Adjust the length of your loan

The math is pretty simple. If you pay back $100,000 over ten years, you'll end up paying $10,000 each year. The same amount paid back over twenty years would be $5,000 a year. Getting more time to pay off your mortgage will greatly reduce your monthly payments. It's very common for homebuyers to prefer 30-year fixed rate mortgages over shorter term 10 or 15-year terms. In mortgage lingo, extending the length of your mortgage is referred to as “increasing your loan term”.

Make a bigger down payment

The bigger your down payment is on a home, the less money you'll have to borrow to fund the rest of the purchase price. The smaller your principal loan amount is, the smaller your monthly payments will be. Increasing your down payment also helps you avoid a few other extra expenses. For example, many lenders will require homebuyers to also purchase Private Mortgage Insurance (PMI) if their down payment is below a certain level. Lenders often require PMI because it lowers their risk. Typically, if you can put at least 20% down on a home purchase, you won't have to buy PMI. Even if you can't put 20% down, the larger your down payment is the lower your PMI will be.

Lower your interest rate

There are a variety of ways to lower your interest rate. First and foremost, increasing the size of your down payment will likely qualify you for a lower interest rate. You can also lower your interest rate by buying 'points'. Buying points is essentially paying an upfront cost to lower the long-term cost of your interest.

Consider an adjustable-rate mortgage (ARM)

Another strategy is considering an adjustable-rate mortgage (ARM); because these loans are based on short-term interest rate indices, which are still currently at very low levels, they effectively offer a low starting fixed interest rate over an introductory period, and then once the introductory period expires the rate adjusts upward or downward depending on how the short-term interest rate index moved during each reset period. Typically, the introductory period of low interest rates is between 5-10 years, which makes it a great option for a homebuyer who knows they will sell or refinance the home in a short period of time. If you know you won't keep a particular mortgage for very long, an ARM is a fantastic way to save on your interest rate payments in this environment.

Improve your credit score

Finally, improving your credit score can greatly improve your chances of qualifying for a lower interest rate. Lenders are much more likely to offer you a favorable interest rate if you have a good credit score and low debt-to-income ratio. If you're not planning on buying a home in the short-term future, you may consider 6 months of deliberate practice to improve your credit score. You can improve your credit score by paying down your debt and religiously making credit payments on time.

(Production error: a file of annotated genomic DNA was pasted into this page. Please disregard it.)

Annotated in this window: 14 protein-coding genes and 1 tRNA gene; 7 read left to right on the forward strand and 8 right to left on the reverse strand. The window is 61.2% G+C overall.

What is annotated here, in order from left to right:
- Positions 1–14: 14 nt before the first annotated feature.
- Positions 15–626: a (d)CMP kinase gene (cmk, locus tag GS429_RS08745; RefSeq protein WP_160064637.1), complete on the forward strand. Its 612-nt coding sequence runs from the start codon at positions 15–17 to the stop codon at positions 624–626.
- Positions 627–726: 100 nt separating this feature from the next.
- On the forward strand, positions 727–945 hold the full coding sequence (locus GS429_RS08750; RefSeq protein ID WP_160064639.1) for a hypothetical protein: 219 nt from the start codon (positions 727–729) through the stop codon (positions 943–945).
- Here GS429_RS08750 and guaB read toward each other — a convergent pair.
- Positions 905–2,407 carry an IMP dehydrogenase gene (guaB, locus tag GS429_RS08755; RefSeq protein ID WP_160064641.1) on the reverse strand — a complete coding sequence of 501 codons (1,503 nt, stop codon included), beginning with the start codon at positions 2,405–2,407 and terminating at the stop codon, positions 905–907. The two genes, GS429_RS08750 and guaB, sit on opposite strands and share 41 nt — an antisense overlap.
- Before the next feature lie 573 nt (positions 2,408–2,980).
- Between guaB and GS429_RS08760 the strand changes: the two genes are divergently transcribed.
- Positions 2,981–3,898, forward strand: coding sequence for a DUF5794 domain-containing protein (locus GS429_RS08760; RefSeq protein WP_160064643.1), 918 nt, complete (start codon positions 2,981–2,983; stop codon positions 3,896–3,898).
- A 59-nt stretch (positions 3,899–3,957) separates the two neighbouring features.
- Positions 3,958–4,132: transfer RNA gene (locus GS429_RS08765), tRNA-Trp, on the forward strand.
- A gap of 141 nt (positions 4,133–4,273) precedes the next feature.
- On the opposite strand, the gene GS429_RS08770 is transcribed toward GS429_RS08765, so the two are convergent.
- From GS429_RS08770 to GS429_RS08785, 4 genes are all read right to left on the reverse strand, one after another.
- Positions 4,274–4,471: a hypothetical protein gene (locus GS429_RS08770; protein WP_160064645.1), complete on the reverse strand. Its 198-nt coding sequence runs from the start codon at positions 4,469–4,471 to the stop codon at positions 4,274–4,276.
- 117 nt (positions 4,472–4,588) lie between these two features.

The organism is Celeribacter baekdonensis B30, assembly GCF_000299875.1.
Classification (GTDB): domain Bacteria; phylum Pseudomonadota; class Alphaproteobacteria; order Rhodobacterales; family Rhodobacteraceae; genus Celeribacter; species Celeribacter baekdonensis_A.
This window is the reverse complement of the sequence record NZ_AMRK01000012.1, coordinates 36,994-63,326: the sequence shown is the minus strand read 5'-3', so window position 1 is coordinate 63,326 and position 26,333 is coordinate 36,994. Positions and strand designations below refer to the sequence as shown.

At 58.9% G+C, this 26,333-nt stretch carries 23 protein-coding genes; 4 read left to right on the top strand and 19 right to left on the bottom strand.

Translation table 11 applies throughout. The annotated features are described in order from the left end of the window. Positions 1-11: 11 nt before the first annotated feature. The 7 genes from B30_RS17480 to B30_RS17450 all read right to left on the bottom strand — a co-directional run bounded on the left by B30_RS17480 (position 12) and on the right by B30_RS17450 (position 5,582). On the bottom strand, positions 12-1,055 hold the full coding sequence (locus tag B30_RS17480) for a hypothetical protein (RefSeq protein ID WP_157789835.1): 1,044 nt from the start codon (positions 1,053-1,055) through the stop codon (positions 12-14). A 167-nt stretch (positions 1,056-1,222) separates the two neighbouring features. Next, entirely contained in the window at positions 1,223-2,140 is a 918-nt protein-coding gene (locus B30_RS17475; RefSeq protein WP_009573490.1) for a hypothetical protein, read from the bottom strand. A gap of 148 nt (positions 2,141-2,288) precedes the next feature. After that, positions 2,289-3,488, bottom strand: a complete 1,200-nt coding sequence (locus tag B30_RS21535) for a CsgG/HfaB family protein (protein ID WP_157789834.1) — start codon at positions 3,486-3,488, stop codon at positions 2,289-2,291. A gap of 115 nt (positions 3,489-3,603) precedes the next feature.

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How much should I put down on my home?

To purchase a home, you need to save for a down payment which you’ll pay at closing to decrease the total size of your loan. They are typically 3.0% - 20.0% of the total market value of the property but can be more.

Nowadays, there are programs that will allow you to put as little as 3% down, and if you opt for this amount, something called mortgage insurance would apply as part of your monthly payment. The only way to waive this insurance is to put 10% or more down. Historically, people have had to put 20% or more down to waive mortgage insurance - so this is a competitive program available to you.
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Which loan types do I qualify for?

Most traditional loans are government backed and typically fall into three categories: conventional, VA, and FHA financing. All great options - especially if you have traditional employment (with pay stubs, a W2).

But what if you’re self employed, or have 1099 income? It can be more challenging to apply for those types of loans withuneven income. TPH ZeroDown Brokerage Inc can help with a few different, non-traditional options and we often work with self-employed individuals to help them get financing. Find more details here and begin the process today.
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Everything you need to know about ZeroDown

Learn everything you need to know when buying a home with us.

What is TPH Digital Mortgages Inc?

TPH Digital Mortgages Inc is a simpler, more streamlined way to buy the home you want. We find you the most competitive financing with lowest mortgage rate matching, and we have flexible options so you may be able to qualify even if you've been unsuccessful with other lenders. Find and finance your home all in one place. We're putting as much of the homebuying process online as possible to cut out needless fees and unnecessary middle men.

Can I get a mortgage through you?

Yes! TPH Digital Mortgages Inc has many flexible loan options and works with the top lenders in the country so we can find you the most competitive loan program for you and your dream home. The process starts by getting prequalified for a loan. You can do that here in just under 3 minutes.

What type of home loans do you offer?

We have flexibility! TPH Digital Mortgages Inc offers many non-traditional options that cater to borrowers who are self-employed or have variable income, and we also provide standard loan products including Conforming Conventional, Jumbo, VA, and FHA. You can choose any loan term you want whether it's 30 years, 20 years, 15 years or Flex Term. You can learn more by talking to one of our advisors today - schedule a meeting..

What is the minimum down payment?

Many first time home buyers will qualify for as little as 3% down on their primary residence, buyers purchasing a subsequent home can still qualify for as little as 5% down, but it is a case-by-case basis that is determined by many factors. We can give you a better answer after you've taken our prequalification quiz.

What does getting prequalified mean?

Getting prequalified for a loan is an important part of the homebuying process because it gives you an idea of what price range to target for your home. This helps you know your monthly payment so you can budget accordingly and have certainty as you shop for a home.